Australia: Transfer pricing, changing nature of tax controversy

Australia: Transfer pricing, tax controversy

Tax professionals in Australia, in considering how to assess risk and prepare for potential controversy in light of the changing tax landscape, are focusing on a number of key themes. These include the following:


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  • The importance of assessing and contrasting positions taken, against positions that the Australian Taxation Office (ATO) Commissioner may adopt to assess the materiality of risk in any perceived differences and to prepare for potential controversy.
  • In light of subdivision 815-B of the 1997 Act, and the Chevron litigation awaiting judgment, the Commissioner may go to considerable lengths (including potentially obtaining expert evidence) to determine what “arm’s length conditions” might be in “comparable circumstances”. Taxpayers need to be prepared to engage with the Commissioner about this.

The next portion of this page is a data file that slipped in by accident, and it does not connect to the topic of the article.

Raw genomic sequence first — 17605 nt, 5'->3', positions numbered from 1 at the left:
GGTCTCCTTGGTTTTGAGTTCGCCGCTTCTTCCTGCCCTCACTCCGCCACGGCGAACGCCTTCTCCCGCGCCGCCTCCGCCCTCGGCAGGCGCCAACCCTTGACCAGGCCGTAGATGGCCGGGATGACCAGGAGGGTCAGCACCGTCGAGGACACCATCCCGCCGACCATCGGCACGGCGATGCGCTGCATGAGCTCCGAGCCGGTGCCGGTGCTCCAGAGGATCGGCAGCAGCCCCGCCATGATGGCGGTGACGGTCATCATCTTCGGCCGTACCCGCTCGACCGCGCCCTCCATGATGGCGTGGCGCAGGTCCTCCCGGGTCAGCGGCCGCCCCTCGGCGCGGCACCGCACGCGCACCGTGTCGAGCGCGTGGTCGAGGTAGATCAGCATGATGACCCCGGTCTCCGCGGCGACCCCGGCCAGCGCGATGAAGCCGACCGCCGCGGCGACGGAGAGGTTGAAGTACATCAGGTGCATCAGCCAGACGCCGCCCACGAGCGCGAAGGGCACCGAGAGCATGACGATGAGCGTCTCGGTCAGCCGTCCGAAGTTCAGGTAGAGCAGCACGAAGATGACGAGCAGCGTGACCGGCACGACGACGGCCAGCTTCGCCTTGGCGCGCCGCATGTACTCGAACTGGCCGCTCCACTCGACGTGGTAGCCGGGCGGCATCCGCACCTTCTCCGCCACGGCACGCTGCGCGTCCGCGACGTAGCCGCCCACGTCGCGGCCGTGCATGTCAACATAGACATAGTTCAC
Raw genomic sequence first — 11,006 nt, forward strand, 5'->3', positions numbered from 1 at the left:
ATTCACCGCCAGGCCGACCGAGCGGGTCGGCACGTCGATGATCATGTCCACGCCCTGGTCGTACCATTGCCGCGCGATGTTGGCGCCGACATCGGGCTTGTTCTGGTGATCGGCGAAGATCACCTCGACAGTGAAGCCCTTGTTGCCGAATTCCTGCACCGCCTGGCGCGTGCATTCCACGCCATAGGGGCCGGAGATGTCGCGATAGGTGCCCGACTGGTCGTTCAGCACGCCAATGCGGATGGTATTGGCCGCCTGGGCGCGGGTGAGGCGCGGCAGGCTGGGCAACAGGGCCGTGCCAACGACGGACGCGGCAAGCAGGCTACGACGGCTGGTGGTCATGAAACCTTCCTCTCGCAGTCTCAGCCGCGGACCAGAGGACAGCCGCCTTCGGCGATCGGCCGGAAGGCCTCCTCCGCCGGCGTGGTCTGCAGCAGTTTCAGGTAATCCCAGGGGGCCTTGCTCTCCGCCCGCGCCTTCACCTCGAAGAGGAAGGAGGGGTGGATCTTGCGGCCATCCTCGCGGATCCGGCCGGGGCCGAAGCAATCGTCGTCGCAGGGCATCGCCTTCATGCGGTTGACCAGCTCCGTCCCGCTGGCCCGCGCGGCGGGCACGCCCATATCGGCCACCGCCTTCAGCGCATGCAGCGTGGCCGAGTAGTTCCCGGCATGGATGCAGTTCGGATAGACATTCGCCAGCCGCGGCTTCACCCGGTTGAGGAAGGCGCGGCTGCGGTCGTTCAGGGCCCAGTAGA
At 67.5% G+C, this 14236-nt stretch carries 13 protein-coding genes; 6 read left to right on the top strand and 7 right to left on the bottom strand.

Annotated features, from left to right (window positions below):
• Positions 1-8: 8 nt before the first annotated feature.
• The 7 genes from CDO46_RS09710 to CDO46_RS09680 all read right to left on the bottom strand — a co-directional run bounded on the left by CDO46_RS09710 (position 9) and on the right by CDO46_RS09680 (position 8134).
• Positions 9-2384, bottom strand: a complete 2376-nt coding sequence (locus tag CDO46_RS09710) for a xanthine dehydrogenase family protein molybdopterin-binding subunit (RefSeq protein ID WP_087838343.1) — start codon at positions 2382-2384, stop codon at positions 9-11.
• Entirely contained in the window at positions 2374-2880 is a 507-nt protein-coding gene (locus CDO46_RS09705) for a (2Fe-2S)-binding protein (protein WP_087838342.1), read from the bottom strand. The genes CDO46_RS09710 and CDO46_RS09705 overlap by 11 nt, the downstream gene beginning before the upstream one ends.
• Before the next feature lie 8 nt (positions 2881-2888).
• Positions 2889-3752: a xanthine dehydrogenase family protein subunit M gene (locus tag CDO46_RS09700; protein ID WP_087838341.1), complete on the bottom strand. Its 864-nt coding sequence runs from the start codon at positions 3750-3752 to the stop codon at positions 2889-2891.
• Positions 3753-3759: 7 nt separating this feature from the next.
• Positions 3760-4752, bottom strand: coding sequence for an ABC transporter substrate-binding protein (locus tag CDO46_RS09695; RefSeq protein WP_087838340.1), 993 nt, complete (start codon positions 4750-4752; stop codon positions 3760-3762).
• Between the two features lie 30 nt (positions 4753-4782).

• Transfer pricing documentation prepared at a high level will not likely provide sufficient defence to an ATO audit. Practically, an organisation needs to revisit its documentation regularly, manage “operational drift” as the business grows, and prepare an “audit ready file” of additional contemporaneous documentation and evidence to support key transactions.
  • Practical implications of the proposed country-by-country (CbyC) reporting rules, and in particular, the need for a multidisciplinary approach to preparing for them. Taxpayers need to consider the importance of putting in place strategies and resources to obtain, review, and present the required data reliably and discussed the merits of undertaking a “dry run” to identify potential issues ahead of CbyC coming into effect. 
  • There is a need to consider CbyC and potential tax controversy in the broader tax transparency environment and to determine that internal and external stakeholders are managed appropriately. 

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